FET drivers for BJT outputs?

Dave Zan

Member
2010-11-21 7:12 am
The OnSemi ThermalTrak outputs work well for my application but comparably excellent drivers are hard to find. For 6 output pairs the 2SA1930+complement is not quite adequate and the best seems to be the MJE15034/35.
This is barely faster than the outputs and it occurs that this could be a suitable spot for a fast FET, even if it is the reverse of a common layout.
I have little experience with FETs but expect there are smaller (TO220?) FETs with lower capacitance than a typical output FET.
Does anyone have recommendations?

David
 
even if it is the reverse of a common layout
You're in good company. IIRC, John Curl does it that way in his power amp designs. Why not go over to his Blowtorch thread and ask for recommendations there?

Don't worry about OT - that thread's permanently OT. Actually, now's a good time to barge in with your question, IMO. They're just between arguments at the moment and this might start some useful discussion.
 

Dave Zan

Member
2010-11-21 7:12 am
The FET don't have truly complementary pairs. Ciss and few specs different a lot. Try IRF610 and IRF9610.

Thanks, there are no real complements even in BJT and these look the best so far.

You're in good company. IIRC, John Curl does it that way in his power amp designs.

There are some prominent amplifier designers that claim that BJT output is the best way to go and then add that driving these with a FET stage is better yet.

It makes sense as a circuit so I am pleased learn I am not the alone.

My bad, they're at it again.:(

Go for it anyway, that thread needs a good technical question to get it unstuck.
:2c:

LOL! thanks for that, I really did!

Best wishes
David
 
The FET don't have truly complementary pairs. Ciss and few specs different a lot.
Try IRF610 and IRF9610.

Thanks, there are no real complements even in BJT and these look the best so far.

Use IRF710/IRF9610, they are better complements than IRF610/9610.

Or (4x)BD512/(3x)BD522 from ITT if you can find them...mind low Vds!
 
Last edited:

Dave Zan

Member
2010-11-21 7:12 am
A substancial drawback by using MOSFET drivers
is of course the voltage drop across G-S.
It can be 3.5-4.5 Volts per halfwave.
This means you either need higher power supply or you will get less power out.

It makes sense to me to have driver FETs on elevated supply rails.
But elevated rails are usually reserved for the VAS, so I am a bit out of step here too;)
Bart Locanthi's seminal T-circuit had two extra pairs of separate elevated rails for the driver and the pre-driver respectively so I have some company. Obviously a bit more expensive so not much done any more.
I plan a CFP pre-drive+driver to the EF output so only one pair of elevated rails will be needed.

Best wishes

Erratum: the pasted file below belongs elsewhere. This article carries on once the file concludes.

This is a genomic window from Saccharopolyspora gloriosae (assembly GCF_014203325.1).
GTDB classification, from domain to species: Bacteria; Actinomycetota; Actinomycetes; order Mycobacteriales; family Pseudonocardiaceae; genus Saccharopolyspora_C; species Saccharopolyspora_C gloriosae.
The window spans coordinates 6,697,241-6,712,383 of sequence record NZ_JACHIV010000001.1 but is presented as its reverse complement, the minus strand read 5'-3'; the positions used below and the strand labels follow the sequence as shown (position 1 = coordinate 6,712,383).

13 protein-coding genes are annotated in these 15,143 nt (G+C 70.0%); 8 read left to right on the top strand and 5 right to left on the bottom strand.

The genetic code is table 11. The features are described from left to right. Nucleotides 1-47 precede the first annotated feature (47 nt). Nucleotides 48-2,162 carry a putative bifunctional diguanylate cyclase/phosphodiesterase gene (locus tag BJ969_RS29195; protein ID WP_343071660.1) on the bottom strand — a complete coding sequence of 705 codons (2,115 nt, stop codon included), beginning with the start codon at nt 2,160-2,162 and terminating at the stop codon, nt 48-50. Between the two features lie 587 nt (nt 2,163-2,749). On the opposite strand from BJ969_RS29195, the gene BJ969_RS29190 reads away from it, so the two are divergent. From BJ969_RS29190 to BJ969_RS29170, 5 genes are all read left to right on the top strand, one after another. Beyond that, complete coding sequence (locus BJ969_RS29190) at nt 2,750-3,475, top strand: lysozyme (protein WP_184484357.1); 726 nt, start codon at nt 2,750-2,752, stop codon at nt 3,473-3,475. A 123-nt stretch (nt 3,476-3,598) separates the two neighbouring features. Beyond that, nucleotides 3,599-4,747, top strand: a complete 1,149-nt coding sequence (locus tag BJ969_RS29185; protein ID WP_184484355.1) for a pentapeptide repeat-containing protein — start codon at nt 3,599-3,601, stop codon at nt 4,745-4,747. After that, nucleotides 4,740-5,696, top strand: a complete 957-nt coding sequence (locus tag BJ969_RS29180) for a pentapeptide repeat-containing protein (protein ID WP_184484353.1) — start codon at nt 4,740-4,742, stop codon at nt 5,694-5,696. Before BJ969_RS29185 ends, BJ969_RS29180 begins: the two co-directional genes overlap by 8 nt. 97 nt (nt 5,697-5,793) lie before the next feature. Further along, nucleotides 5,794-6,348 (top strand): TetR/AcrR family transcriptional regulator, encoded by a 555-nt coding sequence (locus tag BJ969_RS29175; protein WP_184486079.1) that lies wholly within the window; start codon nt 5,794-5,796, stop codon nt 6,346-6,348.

David
 

Dave Zan

Member
2010-11-21 7:12 am
Mind the clipping behavior, you don't want to saturate the output devices.

If I don't elevate the driver rails too much then all should be well.
Anyway, I have 115 dB sensitive compression drivers. Probably bleed from the ears before they ever clip and saturated outputs will be the least of my problems;)

Indeed, laterals have much lower Vds ...
See post number 9 for a very Nice overview.
http://www.diyaudio.com/forums/solid-state/217528-low-power-mosfets-complementary-pairs.html

Since I plan elevated rails the lower Vds is of little benefit but the lower transconductance remains a drawback. But thanks for the useful link, it also confirms the IRF9610+610 or 710 as the winner so far.

Best wishes
David
 
What you might want to look into are separate rails for the input stages up to the FET drivers, these would be rectified from the same secondary but with separate filters. This makes the ripple lower and also lowers the rail droop at full load for these extra rails. What you want to do is get the driver to have just the right voltage drop WRT rail to get clipping of the output stage a bit below the bottom of the ripple sawtooth of the output stage rails. In this manner clipping becomes cleaner - and the rail loss of the drivers is actually used to an advantage.
Laterals have lower treshold but also lower transconductance, which means at higher currents more Vgs is required than with HEXFETs. Although 3-4V will be needed for the treshold of a HEXFET like the IRF710/9610, 1.5V higher will give you more current than it can actually handle. With laterals, 1-2V (they can vary a lot and it's different for P and N ch) is enough to reach the treshold, but you need a good 7-8V for the maximum current.
 
A substancial drawback by using MOSFET drivers
is of course the voltage drop across G-S.
It can be 3.5-4.5 Volts per halfwave.
This means you either need higher power supply or you will get less power out.

OR you can bootstrap the driver stage and forget all the complex need for two power supply's.;)

Driving the fets to Vds saturation isn't a bad thing as long as the gate drive has a low enough Z to control the increase in Ciss.
 

Dave Zan

Member
2010-11-21 7:12 am
What you might want to look into are separate rails for the input stages up to the FET drivers, these would be rectified from the same secondary but with separate filters...
Laterals have lower treshold but also lower transconductance...

Yes, that is how I planned to do the rails.
I meant to imply that laterals are not attractive in this application because the lower transconductance is a drawback, while their lower threshold provides no benefit that I can't obtain with elevated rails.
So thanks and sorry if it was not clear we are in accord!

Best wishes
David